Like a stream of pilgrims, we and our company of fellow campers head toward one of many overlooks in Canyon Lands National Park to watch the sun set on the magnificent scenery.
I worm my way to a vacant spot behind the barricade and catch my breath as I take in the rugged beauty of the scene below. Coming out of my trance, I snap pictures of “Cleopatra’s Chair” silhouetted in the distance. I then make a one-eighty turn to capture the jagged cliffs disappearing into the haze of California fires.
Some of the more courageous observers settle themselves along a precarious ledge to watch quietly as the dying sun deepens the shadows and changes the colors. I take off in the opposite direction where the drop is not quite so precipitous. As I walk along the edge, I stop to watch a photographer aim her long, snout-nosed camera across the canyon, her face hidden by a wide-brimmed hat, her ponytail hanging nearly to her waist. She repositions the tripod, waits and finally shoots. I snap a few pictures of her against this grand backdrop. She straightens, scans the scene below, then realizes someone is behind her. She looks up … oops; she is a he. His expression says he does not appreciate my company, so I move on.
Back at the barricade, I see a young Chinese girl leaning into a fallen tree a few yards from the overlook. Her name is Sophia and she tells me she is afraid of heights. Like Sophia, her husband has a strong accent, not Chinese, however. German, I suspect, so I ask where they are from.
“Texas,” they say. Hmmm.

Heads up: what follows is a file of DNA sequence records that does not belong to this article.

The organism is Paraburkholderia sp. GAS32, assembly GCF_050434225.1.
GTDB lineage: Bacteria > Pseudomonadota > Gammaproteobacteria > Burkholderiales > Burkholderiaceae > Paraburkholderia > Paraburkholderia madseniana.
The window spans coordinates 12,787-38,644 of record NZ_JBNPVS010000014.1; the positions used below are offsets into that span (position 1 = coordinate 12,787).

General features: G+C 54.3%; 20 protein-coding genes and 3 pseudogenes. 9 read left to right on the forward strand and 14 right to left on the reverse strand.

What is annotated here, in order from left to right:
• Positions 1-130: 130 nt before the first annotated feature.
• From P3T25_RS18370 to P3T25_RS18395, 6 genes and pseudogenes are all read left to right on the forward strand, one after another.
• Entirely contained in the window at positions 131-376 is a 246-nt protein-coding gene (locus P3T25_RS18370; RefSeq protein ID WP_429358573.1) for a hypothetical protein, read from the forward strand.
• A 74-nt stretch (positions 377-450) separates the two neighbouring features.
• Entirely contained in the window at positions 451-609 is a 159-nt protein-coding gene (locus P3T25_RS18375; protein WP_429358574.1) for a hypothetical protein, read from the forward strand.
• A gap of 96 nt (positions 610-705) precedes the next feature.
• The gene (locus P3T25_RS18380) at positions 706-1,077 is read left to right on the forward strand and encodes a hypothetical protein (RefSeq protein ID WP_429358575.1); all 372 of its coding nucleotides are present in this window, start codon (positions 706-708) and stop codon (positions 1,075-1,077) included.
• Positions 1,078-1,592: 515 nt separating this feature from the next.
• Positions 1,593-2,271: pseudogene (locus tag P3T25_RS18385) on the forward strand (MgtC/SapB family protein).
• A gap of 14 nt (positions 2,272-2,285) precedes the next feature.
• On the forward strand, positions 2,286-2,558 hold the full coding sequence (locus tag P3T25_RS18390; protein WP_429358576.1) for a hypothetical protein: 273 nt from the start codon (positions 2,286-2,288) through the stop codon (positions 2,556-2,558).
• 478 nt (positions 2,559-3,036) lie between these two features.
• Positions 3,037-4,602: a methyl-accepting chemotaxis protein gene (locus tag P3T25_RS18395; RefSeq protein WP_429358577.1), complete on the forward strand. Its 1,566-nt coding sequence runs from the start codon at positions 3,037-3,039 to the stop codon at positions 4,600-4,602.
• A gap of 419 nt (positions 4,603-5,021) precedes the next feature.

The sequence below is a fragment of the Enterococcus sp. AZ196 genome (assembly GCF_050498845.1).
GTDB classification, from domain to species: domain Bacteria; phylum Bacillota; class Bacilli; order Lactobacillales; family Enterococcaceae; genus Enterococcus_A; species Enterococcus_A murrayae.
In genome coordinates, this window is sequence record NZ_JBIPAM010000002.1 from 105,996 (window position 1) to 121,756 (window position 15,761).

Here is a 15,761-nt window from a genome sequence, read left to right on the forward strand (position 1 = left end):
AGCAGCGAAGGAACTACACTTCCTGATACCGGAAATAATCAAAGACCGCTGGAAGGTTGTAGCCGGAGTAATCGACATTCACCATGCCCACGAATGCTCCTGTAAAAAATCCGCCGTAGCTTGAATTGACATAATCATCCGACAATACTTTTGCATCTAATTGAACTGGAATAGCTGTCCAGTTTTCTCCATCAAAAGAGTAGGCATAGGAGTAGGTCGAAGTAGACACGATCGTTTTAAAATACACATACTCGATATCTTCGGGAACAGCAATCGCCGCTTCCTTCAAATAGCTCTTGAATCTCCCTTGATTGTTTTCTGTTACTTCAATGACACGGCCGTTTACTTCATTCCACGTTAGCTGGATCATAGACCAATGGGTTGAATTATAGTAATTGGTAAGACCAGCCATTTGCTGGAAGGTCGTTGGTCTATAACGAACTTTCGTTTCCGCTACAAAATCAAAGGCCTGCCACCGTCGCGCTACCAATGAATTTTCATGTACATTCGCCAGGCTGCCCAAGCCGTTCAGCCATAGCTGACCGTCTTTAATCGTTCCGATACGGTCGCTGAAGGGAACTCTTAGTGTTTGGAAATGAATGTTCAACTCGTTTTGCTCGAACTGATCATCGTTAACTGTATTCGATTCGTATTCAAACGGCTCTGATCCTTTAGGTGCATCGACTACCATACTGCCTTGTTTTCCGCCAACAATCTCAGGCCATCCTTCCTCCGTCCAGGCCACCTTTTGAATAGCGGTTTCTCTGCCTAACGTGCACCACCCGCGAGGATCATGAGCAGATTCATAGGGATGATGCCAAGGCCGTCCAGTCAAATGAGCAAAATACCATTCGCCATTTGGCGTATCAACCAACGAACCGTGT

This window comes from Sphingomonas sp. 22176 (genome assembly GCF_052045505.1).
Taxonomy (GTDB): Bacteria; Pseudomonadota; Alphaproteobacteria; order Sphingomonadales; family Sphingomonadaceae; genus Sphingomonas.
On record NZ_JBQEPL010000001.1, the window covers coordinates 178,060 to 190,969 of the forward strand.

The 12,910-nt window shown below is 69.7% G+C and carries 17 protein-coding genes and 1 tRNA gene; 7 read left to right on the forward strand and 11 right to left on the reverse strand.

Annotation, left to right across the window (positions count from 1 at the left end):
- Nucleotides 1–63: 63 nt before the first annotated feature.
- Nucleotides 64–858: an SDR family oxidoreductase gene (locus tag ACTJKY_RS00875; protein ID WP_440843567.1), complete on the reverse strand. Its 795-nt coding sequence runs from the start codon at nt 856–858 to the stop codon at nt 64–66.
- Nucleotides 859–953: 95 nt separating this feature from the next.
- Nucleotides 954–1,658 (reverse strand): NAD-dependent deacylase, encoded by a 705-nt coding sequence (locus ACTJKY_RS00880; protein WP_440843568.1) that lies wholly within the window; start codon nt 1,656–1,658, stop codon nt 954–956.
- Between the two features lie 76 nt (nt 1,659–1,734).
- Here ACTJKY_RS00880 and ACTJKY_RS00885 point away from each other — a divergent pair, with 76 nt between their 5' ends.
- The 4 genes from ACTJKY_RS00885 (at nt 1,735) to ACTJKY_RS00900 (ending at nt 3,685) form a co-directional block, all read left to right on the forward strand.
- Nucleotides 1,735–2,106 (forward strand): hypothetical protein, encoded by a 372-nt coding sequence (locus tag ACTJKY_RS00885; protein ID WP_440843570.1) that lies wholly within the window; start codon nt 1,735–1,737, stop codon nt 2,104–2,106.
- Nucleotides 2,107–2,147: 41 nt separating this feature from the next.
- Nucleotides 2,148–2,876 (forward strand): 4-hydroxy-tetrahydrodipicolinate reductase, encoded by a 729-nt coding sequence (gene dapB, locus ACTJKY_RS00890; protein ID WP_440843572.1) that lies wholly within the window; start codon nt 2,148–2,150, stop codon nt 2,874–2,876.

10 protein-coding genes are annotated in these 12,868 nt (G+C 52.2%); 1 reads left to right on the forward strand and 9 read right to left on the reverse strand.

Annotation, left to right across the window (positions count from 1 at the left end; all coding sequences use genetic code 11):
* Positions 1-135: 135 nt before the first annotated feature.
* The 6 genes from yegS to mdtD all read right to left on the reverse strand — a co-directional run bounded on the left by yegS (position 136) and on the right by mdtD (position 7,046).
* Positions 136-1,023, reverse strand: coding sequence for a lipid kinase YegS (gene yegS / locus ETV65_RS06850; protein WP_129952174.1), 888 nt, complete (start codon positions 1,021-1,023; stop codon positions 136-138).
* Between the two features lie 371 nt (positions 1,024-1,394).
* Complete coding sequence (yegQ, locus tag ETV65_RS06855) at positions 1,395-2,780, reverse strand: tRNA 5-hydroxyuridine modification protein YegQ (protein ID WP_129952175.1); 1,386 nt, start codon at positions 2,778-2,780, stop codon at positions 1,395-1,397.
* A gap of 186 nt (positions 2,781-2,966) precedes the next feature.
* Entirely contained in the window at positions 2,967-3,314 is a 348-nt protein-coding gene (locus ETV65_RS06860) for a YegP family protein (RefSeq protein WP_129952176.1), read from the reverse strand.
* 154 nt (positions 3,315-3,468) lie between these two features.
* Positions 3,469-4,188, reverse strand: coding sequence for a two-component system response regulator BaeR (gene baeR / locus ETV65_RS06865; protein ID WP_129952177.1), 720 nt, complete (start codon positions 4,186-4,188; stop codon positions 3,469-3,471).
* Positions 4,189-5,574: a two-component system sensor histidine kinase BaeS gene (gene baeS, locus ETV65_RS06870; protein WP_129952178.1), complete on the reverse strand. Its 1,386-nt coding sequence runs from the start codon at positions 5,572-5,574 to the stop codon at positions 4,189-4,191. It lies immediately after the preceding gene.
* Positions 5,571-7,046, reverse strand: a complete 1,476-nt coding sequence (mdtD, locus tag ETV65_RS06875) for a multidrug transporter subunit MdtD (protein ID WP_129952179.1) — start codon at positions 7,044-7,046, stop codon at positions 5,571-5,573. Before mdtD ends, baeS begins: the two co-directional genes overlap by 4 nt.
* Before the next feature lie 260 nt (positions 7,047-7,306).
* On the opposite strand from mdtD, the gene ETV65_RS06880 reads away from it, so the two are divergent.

Early the next morning, we are awakened by the grumble of a diesel truck leaving the campground. Many other campers soon follow and we do too. Just as the sun rises, we stop at another overlook and follow the path to a natural bridge. The rising sun turns the underside of the bridge a brilliant red. A number of photographers are there to capture this popular scene for themselves. I am no exception.
As I follow the path back to the parking lot, I run into another fellow camper, a young artist who had been working on a painting of this famous bridge for several weeks. I met him at the campground and enjoyed watching him work. Weather permitting, he would carry the large four by eight foot canvas to the site of the bridge, work for the day, then take it back to the campground to fill in the details. While in the campground, I stopped often to watch him work. His blond hair is long and stringy and he wears a frayed straw hat that remarkably resembles Swiss cheese. Although he is rather eccentric, I like the fellow. Clutching my camera, I feel a connection. Like peas and carrots, I think. I learned a lot about the process of painting such a large piece.
Before we leave the overlook, we spot Sophia and her husband. She is crouching some distance from the overlook, her hands clammy with fear, and she wants to know if she was born this way. “Yes,” I assure her. “You are fearfully and wonderfully made that way.” And then, as we pull out of the parking lot, my husband remarks, “There’s your boyfriend,” and I wave enthusiastically at the painter.
We stop at one last overlook before leaving the park. Against this magnificent back drop, I wonder ... who am I that He should give me any consideration at all? Or Sophia that He is concerned about her vertigo? Or the painter who longs to capture the Almighty’s handiwork on canvas? Or the photographer who wants to get it just right?
I believe that all the beauty surrounding me and my fellow sojourners was created for our habitation and enjoyment. Still, it is only by faith in God’s grace that I can believe it. Unbelievable still is the fact that one day it will all disappear. Only those who have acknowledged the Creator and given Him his due praise and glory will go on to live in an eternity that is far more magnificent than that which was. No eye has seen nor ear heard what God has prepared for those who love him.
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